Ryan finally joined us, he had a quick break and we started heading up Matier. The climb at first was very similar to what we had just done but after 45 min we had to stop and put on the crampons, the fun was about to start….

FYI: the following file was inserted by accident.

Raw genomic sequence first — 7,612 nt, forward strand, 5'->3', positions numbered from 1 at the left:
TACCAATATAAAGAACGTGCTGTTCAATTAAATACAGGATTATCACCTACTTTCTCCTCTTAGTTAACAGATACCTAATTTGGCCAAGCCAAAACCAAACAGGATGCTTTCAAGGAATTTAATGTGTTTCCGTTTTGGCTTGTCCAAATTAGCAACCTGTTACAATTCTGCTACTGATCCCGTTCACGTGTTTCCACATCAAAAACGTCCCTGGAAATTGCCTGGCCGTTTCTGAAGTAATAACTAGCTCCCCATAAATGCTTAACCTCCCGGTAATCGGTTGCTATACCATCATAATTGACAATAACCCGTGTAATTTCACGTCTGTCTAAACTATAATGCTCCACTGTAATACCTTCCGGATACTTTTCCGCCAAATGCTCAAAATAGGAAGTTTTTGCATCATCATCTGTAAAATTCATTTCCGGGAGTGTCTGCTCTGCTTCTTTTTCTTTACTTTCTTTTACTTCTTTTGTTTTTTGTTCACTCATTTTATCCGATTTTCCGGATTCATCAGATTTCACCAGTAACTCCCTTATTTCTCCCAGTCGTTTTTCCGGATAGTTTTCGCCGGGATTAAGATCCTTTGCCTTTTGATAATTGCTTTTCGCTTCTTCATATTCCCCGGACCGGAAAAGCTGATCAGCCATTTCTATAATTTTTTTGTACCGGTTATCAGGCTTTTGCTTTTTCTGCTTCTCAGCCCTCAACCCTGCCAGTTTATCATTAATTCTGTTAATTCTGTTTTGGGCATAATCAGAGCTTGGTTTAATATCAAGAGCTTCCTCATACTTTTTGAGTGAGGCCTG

We left the snowshoes and the bags right under the North face of Matier and started kicking ourselves steps, at first it was an easy slope but it got quickly steep. Bonn-Tien had actually never done this kind of climbing before, but I never under-estimate her capabilities and was confident that her taste for adventure would overcome the difficulty of the situation. I had brought 2 snow pickets that I planted when there was tricky parts. Unfortunately the weather was getting bad, not the general weather but we were caught in a cloud, this did not worry me as I knew that it would just be temporary. We grabbed onto the north-western slope and got all the way to the ridge. Bonn-Tien was a little bit nervous but was holding good. This climb seemed forever and I was starting to get tired. Ryan was still unroped and had no crampons. At the top of the ridge, there no more climbing involved but a traverse. Most of the ridge is not steep but there is a bit of exposure on both side. At this point, there was no more exposure, no more summit, no more cold or hot or snow, it was just myself and the team and the skills. It was all the focus on each step I did, where I placed my snow pickets, be alert if one of us slips. At one point the ridge became steep again with a very nice drop 300 m below. Ryan decided to stop because he had no crampons. I was disappointed but understood him. But a minute later, he asked to rope up because he had realized the snow was softer than he had thought, I planted a snow picket and was glad he was going to make it with us. A few minutes later, we all arrived at the summit, we were on top of Mount Matier!! Such a tiny top that made us feel in a haute-montagne movie. The view was fogged up towards the south but we could still clearly see Joffre and the northern mountains. What an amazing feeling, every effort was worth it, we felt like the most privileged people in the world at this point. We did some quick summit shots with our huge smiles, Ryan had a frozen beard and Bonn-Tien had frozen hair while most people were starting to wear t-shirts in Vancouver. We decided to head quickly back to the hut, the traverse went a little bit faster but our descent of Matier was still slow as we wanted to be careful going down, alternating between facing and not facing the mountain. When we made it back to our packs, the tension eased and we took a bite as I was starving and getting really tired. We put back our snowshoes and rushed towards the cabin as it was already 17:30. Going down the glacier was a delight, although a slippery delight but was effortless. We unroped, and traversed under the sketchy south face of Joffre, it was lot colder now and we felt more confident about what was above us. However our tracks from the morning had disappeared under the debris… We made it back to our safe house, the ridge. Ryan had decided to ski down the glacier, but it seemed to take forever because of the snow condition, he was having a hard time. We observed him from our ridge bump going down. We waited till he was out of the debris zone and he decided to go back on the north of the moraine. We just took the same path we had taken in the morning. We finally made back to the hut, after 12h on the mountain; we ate a bit and waited for Ryan. An hour later Ryan made it finally back, he had to back track and gone through the initial morning trail. We made tea and hot chocolate, packed the camping gear and headed back towards the car at 22:30… Unfortunately my headlamp broke and I had no more light... So I had to orient myself on Bonn-Tien `s light coming from my back, fortunately it was the 4th time I was doing this trail this week so the orientation was rather easy. After 2 hours, we made it to the car. It was 00:30 and I had to safely drive back to Vancouver. We stopped at Pemberton and got some food, took a coke hoping it would keep me awake. By the time I made it to Whistler I was dying of tiredness after 15 h of hiking… We stopped at the Husky and I had a “Monster” energy drink that tasted like gasoline. It helped a bit, all the way to Brackendale but I started feeling bad again after, feeling that the road between Squamish and Vancouver would be worst then a naked walk in the desert. I stopped at the 7/11 and had the darkest coffee they had to offer. This worked really well, all the way back home. Bonn-Tien was raving in her half sleep but Ryan was also fighting to stay awake to keep me company. We were finally back to Vancouver and the ride back seemed to have been just a dream where time and space did not matter. We dropped off Ryan and I was back home with Bonn-Tien at 5 in the morning, we could see the first rays of sun…Felt like summer, felt like the day when I came back from a great party where I had met Bonn-Tien. We brought all the gear back to the flat laid it down in the entrance and passed out, all that caffeine just couldn’t t do it anymore and we had just climbed Matier...